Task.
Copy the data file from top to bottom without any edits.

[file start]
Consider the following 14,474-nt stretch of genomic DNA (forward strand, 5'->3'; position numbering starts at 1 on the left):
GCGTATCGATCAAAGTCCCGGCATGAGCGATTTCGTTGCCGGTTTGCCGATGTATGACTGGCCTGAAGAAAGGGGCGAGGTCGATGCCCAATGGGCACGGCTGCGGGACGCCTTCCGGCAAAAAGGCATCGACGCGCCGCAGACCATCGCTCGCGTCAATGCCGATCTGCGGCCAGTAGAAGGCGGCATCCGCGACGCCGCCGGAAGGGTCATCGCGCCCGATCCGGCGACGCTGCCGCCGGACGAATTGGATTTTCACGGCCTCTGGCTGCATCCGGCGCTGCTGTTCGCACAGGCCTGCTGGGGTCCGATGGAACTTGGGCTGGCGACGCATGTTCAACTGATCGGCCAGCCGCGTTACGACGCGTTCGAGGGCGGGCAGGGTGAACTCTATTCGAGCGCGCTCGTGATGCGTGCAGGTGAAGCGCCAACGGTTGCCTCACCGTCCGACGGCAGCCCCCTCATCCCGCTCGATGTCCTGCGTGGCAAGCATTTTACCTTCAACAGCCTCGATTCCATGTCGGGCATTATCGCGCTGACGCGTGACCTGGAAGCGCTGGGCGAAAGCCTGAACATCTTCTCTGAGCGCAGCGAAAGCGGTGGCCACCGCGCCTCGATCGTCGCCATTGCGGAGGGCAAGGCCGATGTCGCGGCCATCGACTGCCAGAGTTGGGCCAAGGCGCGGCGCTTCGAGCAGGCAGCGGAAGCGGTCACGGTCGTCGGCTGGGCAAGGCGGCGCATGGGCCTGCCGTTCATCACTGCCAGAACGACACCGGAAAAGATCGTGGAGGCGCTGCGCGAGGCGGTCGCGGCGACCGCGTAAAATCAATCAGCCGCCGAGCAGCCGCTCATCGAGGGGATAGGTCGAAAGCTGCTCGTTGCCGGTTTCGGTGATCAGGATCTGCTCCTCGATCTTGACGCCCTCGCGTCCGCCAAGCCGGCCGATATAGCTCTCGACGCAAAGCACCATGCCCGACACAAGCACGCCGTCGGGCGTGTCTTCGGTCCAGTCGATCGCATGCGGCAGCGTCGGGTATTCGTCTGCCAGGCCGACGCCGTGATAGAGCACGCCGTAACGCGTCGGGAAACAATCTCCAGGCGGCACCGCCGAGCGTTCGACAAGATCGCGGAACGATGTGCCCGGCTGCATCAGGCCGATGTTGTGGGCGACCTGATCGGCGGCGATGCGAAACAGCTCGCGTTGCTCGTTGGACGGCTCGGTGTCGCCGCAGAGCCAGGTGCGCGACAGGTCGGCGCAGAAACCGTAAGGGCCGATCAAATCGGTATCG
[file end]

Consider the following 14,474-nt stretch of genomic DNA (forward strand, 5'->3'; position numbering starts at 1 on the left):
GCGTATCGATCAAAGTCCCGGCATGAGCGATTTCGTTGCCGGTTTGCCGATGTATGACTGGCCTGAAGAAAGGGGCGAGGTCGATGCCCAATGGGCACGGCTGCGGGACGCCTTCCGGCAAAAAGGCATCGACGCGCCGCAGACCATCGCTCGCGTCAATGCCGATCTGCGGCCAGTAGAAGGCGGCATCCGCGACGCCGCCGGAAGGGTCATCGCGCCCGATCCGGCGACGCTGCCGCCGGACGAATTGGATTTTCACGGCCTCTGGCTGCATCCGGCGCTGCTGTTCGCACAGGCCTGCTGGGGTCCGATGGAACTTGGGCTGGCGACGCATGTTCAACTGATCGGCCAGCCGCGTTACGACGCGTTCGAGGGCGGGCAGGGTGAACTCTATTCGAGCGCGCTCGTGATGCGTGCAGGTGAAGCGCCAACGGTTGCCTCACCGTCCGACGGCAGCCCCCTCATCCCGCTCGATGTCCTGCGTGGCAAGCATTTTACCTTCAACAGCCTCGATTCCATGTCGGGCATTATCGCGCTGACGCGTGACCTGGAAGCGCTGGGCGAAAGCCTGAACATCTTCTCTGAGCGCAGCGAAAGCGGTGGCCACCGCGCCTCGATCGTCGCCATTGCGGAGGGCAAGGCCGATGTCGCGGCCATCGACTGCCAGAGTTGGGCCAAGGCGCGGCGCTTCGAGCAGGCAGCGGAAGCGGTCACGGTCGTCGGCTGGGCAAGGCGGCGCATGGGCCTGCCGTTCATCACTGCCAGAACGACACCGGAAAAGATCGTGGAGGCGCTGCGCGAGGCGGTCGCGGCGACCGCGTAAAATCAATCAGCCGCCGAGCAGCCGCTCATCGAGGGGATAGGTCGAAAGCTGCTCGTTGCCGGTTTCGGTGATCAGGATCTGCTCCTCGATCTTGACGCCCTCGCGTCCGCCAAGCCGGCCGATATAGCTCTCGACGCAAAGCACCATGCCCGACACAAGCACGCCGTCGGGCGTGTCTTCGGTCCAGTCGATCGCATGCGGCAGCGTCGGGTATTCGTCTGCCAGGCCGACGCCGTGATAGAGCACGCCGTAACGCGTCGGGAAACAATCTCCAGGCGGCACCGCCGAGCGTTCGACAAGATCGCGGAACGATGTGCCCGGCTGCATCAGGCCGATGTTGTGGGCGACCTGATCGGCGGCGATGCGAAACAGCTCGCGTTGCTCGTTGGACGGCTCGGTGTCGCCGCAGAGCCAGGTGCGCGACAGGTCGGCGCAGAAACCGTAAGGGCCGATCAAATCGGTATCG